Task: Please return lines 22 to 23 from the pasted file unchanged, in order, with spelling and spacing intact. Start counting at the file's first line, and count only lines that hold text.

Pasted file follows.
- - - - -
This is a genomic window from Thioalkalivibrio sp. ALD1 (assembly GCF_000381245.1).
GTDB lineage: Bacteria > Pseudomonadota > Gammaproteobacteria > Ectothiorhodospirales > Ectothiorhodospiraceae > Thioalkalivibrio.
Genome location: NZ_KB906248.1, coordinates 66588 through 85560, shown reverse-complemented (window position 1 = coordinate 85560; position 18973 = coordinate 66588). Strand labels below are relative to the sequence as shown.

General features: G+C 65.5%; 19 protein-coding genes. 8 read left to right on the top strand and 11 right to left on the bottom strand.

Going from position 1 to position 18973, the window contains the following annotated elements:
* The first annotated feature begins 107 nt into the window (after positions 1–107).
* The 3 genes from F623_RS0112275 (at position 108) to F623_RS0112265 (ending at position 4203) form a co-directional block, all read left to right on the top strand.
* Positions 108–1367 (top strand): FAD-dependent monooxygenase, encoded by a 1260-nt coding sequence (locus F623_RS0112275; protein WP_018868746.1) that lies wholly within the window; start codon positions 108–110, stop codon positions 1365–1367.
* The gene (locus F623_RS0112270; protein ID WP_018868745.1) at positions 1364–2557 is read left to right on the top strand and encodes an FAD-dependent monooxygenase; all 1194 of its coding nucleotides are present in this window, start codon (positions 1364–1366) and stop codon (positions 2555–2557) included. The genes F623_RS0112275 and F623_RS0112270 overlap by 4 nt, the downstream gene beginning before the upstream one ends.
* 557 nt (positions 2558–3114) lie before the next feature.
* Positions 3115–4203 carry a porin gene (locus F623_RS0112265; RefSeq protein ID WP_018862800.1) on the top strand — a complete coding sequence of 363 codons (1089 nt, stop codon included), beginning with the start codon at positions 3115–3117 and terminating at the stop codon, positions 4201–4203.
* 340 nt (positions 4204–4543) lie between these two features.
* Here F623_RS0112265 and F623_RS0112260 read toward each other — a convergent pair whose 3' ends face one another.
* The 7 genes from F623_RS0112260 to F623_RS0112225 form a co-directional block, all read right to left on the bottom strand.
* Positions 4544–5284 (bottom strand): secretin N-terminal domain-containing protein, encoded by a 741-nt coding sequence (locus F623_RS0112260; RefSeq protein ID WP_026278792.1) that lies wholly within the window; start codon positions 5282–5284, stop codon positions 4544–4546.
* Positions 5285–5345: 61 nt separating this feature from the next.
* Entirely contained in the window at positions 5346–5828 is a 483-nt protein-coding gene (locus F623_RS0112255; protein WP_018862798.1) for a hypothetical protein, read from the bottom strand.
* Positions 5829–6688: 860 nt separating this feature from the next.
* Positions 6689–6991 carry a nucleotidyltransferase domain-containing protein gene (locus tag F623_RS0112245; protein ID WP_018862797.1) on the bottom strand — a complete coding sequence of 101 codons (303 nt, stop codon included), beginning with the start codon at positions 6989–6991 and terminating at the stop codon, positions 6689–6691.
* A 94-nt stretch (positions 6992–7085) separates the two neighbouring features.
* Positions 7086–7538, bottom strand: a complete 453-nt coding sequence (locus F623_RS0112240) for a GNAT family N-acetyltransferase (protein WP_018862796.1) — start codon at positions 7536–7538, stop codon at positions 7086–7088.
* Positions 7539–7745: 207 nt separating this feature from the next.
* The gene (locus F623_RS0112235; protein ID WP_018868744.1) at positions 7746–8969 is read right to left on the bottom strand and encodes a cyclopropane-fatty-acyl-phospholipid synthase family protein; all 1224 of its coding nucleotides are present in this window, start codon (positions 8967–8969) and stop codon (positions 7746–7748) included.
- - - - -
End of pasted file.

* Positions 7539–7745: 207 nt separating this feature from the next.
* The gene (locus F623_RS0112235; protein ID WP_018868744.1) at positions 7746–8969 is read right to left on the bottom strand and encodes a cyclopropane-fatty-acyl-phospholipid synthase family protein; all 1224 of its coding nucleotides are present in this window, start codon (positions 8967–8969) and stop codon (positions 7746–7748) included.